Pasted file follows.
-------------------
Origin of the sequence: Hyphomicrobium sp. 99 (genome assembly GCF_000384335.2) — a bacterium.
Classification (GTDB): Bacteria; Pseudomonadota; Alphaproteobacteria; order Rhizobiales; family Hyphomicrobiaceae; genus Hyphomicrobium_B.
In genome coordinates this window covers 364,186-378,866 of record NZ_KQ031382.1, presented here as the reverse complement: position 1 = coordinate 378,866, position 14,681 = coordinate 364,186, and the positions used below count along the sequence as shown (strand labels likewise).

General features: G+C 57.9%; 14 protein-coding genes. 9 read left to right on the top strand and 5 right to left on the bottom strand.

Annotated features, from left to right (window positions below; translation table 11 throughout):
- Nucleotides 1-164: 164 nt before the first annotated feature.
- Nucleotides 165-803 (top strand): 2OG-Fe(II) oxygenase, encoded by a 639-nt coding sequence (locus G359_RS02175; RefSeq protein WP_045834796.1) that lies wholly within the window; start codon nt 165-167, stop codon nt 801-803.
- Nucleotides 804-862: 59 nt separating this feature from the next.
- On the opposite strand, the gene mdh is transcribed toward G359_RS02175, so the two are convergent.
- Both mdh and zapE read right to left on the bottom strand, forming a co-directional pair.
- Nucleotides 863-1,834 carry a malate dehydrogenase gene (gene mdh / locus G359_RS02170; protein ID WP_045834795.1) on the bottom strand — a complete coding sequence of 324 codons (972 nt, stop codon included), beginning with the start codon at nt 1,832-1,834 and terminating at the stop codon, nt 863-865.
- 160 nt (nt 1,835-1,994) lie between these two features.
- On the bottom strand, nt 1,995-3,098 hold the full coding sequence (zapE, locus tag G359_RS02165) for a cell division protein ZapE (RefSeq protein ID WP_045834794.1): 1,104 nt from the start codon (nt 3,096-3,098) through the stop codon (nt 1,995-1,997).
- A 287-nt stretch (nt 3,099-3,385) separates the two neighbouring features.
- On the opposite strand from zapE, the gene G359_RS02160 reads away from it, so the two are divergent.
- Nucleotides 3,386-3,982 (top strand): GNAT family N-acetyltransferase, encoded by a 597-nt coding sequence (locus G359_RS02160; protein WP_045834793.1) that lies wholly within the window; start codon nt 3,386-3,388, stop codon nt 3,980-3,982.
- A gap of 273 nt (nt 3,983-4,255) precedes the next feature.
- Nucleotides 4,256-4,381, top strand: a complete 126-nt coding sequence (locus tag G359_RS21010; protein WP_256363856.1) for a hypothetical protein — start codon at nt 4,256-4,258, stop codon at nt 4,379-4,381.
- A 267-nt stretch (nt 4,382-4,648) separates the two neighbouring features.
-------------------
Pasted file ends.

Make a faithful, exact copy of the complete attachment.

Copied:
Origin of the sequence: Hyphomicrobium sp. 99 (genome assembly GCF_000384335.2) — a bacterium.
Classification (GTDB): Bacteria; Pseudomonadota; Alphaproteobacteria; order Rhizobiales; family Hyphomicrobiaceae; genus Hyphomicrobium_B.
In genome coordinates this window covers 364,186-378,866 of record NZ_KQ031382.1, presented here as the reverse complement: position 1 = coordinate 378,866, position 14,681 = coordinate 364,186, and the positions used below count along the sequence as shown (strand labels likewise).

General features: G+C 57.9%; 14 protein-coding genes. 9 read left to right on the top strand and 5 right to left on the bottom strand.

Annotated features, from left to right (window positions below; translation table 11 throughout):
- Nucleotides 1-164: 164 nt before the first annotated feature.
- Nucleotides 165-803 (top strand): 2OG-Fe(II) oxygenase, encoded by a 639-nt coding sequence (locus G359_RS02175; RefSeq protein WP_045834796.1) that lies wholly within the window; start codon nt 165-167, stop codon nt 801-803.
- Nucleotides 804-862: 59 nt separating this feature from the next.
- On the opposite strand, the gene mdh is transcribed toward G359_RS02175, so the two are convergent.
- Both mdh and zapE read right to left on the bottom strand, forming a co-directional pair.
- Nucleotides 863-1,834 carry a malate dehydrogenase gene (gene mdh / locus G359_RS02170; protein ID WP_045834795.1) on the bottom strand — a complete coding sequence of 324 codons (972 nt, stop codon included), beginning with the start codon at nt 1,832-1,834 and terminating at the stop codon, nt 863-865.
- 160 nt (nt 1,835-1,994) lie between these two features.
- On the bottom strand, nt 1,995-3,098 hold the full coding sequence (zapE, locus tag G359_RS02165) for a cell division protein ZapE (RefSeq protein ID WP_045834794.1): 1,104 nt from the start codon (nt 3,096-3,098) through the stop codon (nt 1,995-1,997).
- A 287-nt stretch (nt 3,099-3,385) separates the two neighbouring features.
- On the opposite strand from zapE, the gene G359_RS02160 reads away from it, so the two are divergent.
- Nucleotides 3,386-3,982 (top strand): GNAT family N-acetyltransferase, encoded by a 597-nt coding sequence (locus G359_RS02160; protein WP_045834793.1) that lies wholly within the window; start codon nt 3,386-3,388, stop codon nt 3,980-3,982.
- A gap of 273 nt (nt 3,983-4,255) precedes the next feature.
- Nucleotides 4,256-4,381, top strand: a complete 126-nt coding sequence (locus tag G359_RS21010; protein WP_256363856.1) for a hypothetical protein — start codon at nt 4,256-4,258, stop codon at nt 4,379-4,381.
- A 267-nt stretch (nt 4,382-4,648) separates the two neighbouring features.